Surprise pudding

Beetroot Cake

Serves 10

  • 500 g raw beetroots, preferably organic, scrubbed clean

  • 2 thumb-sized pieces fresh ginger, finely chopped

  • 3 large free-range eggs, separated

  • 150 ml honey

  • 170 ml olive oil

  • 2 vanilla pods, seeds from

  • 2 heaped teaspoons baking powder

  • 100 g polenta

  • zest and juice of 1 orange

  • 1 good pinch salt

  • 1 good pinch allspice

  • 1 good pinch cinnamon

  • 150 g plain flour

  • 200 g crème fraîche

  • 1 wineglass vin santo, Marsala or sherry

  • 2 heaped tablespoons caster sugar

Preheat the oven to 180˚C/350˚F/gas 4. Peel your beetroots then coarsely grate them into a bowl. Add the ginger, egg yolks, honey and olive oil in a bowl and add the seeds from 1 vanilla pod. Whisk together, then add the baking powder, polenta, orange zest and juice, salt, allspice, cinnamon and flour. In a separate bowl beat the egg whites until stiff and fold them into the beetroot mixture.



Get yourself a 25cm cake tin or cheesecake mould. Rub with butter and dust with a little flour to stop the cake sticking. You could also line it with greaseproof paper to be really sure. Pour in the mixture then bake in the preheated oven for around 35 minutes until spongy. Test whether it's ready by poking a cocktail stick into it – if it's clean when it comes out you know the cake's done. Allow to cool.



Whisk the crème fraîche with the vin santo, sugar and the seeds from the remaining vanilla pod. Taste and adjust to your liking with a bit more sugar and vin santo. Serve the cake in wedges with a big dollop of the vin santo and vanilla cream.

Nutritional Information

Surprise pudding

With boozy vanilla crème fraîche

0 foodies cooked this
The surprise here is that this cakey treat is made with beetroot – bet you didn't see that coming!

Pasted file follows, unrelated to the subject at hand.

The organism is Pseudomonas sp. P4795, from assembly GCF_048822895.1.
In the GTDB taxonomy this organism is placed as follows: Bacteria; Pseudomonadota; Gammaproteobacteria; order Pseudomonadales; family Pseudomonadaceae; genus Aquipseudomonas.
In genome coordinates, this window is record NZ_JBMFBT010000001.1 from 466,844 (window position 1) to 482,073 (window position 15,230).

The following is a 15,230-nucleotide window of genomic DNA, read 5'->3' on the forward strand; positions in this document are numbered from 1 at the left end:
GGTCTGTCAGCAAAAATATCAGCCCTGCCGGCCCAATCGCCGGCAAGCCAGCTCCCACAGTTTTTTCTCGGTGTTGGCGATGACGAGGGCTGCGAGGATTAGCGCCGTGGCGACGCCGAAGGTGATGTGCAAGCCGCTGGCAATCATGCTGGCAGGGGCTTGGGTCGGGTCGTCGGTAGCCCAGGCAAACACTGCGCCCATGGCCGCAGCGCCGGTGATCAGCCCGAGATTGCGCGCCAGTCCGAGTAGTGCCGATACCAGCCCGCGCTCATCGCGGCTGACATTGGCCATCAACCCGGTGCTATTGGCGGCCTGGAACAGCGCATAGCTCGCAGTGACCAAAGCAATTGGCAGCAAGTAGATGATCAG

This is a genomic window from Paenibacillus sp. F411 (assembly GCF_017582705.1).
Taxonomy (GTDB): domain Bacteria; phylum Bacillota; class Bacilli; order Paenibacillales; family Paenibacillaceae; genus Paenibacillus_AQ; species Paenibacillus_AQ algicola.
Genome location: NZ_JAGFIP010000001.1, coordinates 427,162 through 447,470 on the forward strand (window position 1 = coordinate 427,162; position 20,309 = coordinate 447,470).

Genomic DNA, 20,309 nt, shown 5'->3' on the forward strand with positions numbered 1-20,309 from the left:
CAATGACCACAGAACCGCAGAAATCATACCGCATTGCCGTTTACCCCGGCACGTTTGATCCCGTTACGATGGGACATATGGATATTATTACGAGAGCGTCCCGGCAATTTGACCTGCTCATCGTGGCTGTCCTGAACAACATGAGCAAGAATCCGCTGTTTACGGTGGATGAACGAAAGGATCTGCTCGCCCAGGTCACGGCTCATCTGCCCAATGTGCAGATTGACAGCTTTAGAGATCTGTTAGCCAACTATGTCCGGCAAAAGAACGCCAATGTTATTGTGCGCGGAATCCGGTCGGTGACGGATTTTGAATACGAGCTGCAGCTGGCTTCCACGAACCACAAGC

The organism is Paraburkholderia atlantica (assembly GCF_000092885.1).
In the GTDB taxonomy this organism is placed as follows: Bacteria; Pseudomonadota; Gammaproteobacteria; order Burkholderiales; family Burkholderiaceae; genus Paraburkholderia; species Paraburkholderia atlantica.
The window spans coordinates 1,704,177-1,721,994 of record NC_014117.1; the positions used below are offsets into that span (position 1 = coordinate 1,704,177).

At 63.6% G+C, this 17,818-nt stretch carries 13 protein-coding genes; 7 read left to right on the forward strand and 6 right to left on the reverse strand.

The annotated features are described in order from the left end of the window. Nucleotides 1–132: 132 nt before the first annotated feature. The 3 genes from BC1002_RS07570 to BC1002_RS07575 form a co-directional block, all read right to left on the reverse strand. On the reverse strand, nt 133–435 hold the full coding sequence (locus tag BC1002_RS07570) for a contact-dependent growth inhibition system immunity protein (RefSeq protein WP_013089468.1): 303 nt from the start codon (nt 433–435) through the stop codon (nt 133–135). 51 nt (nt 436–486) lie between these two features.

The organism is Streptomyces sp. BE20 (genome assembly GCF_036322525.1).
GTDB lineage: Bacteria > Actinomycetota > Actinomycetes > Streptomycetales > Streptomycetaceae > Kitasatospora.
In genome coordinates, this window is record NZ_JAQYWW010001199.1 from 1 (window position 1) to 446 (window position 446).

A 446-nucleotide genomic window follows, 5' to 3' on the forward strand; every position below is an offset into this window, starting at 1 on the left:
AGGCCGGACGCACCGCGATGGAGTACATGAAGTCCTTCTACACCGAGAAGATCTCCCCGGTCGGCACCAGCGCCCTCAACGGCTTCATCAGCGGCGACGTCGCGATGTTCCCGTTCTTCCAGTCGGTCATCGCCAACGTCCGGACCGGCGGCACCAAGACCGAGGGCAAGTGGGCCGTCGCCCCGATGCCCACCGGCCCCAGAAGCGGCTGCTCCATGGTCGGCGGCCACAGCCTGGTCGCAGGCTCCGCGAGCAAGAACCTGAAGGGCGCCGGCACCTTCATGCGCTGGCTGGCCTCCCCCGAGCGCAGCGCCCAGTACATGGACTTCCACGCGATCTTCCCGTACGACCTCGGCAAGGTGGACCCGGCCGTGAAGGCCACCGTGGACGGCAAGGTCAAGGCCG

Serves 10
50m
Super easy
Method

When I was little, a gym opened around our way and it had a juice bar where they served this amazing carrot cake with a twangy sour cream topping. This is one of my efforts at making boring old carrot cake remotely credible. My mate Peter Begg, the friendly Scotsman, suggested I swap carrot for beetroot, which I did, and the result was marvellous. Thanks Pete!

Preheat the oven to 180˚C/350˚F/gas 4. Peel your beetroots then coarsely grate them into a bowl. Add the ginger, egg yolks, honey and olive oil in a bowl and add the seeds from 1 vanilla pod. Whisk together, then add the baking powder, polenta, orange zest and juice, salt, allspice, cinnamon and flour. In a separate bowl beat the egg whites until stiff and fold them into the beetroot mixture.

Get yourself a 25cm cake tin or cheesecake mould. Rub with butter and dust with a little flour to stop the cake sticking. You could also line it with greaseproof paper to be really sure. Pour in the mixture then bake in the preheated oven for around 35 minutes until spongy. Test whether it's ready by poking a cocktail stick into it – if it's clean when it comes out you know the cake's done. Allow to cool.

Whisk the crème fraîche with the vin santo, sugar and the seeds from the remaining vanilla pod. Taste and adjust to your liking with a bit more sugar and vin santo. Serve the cake in wedges with a big dollop of the vin santo and vanilla cream.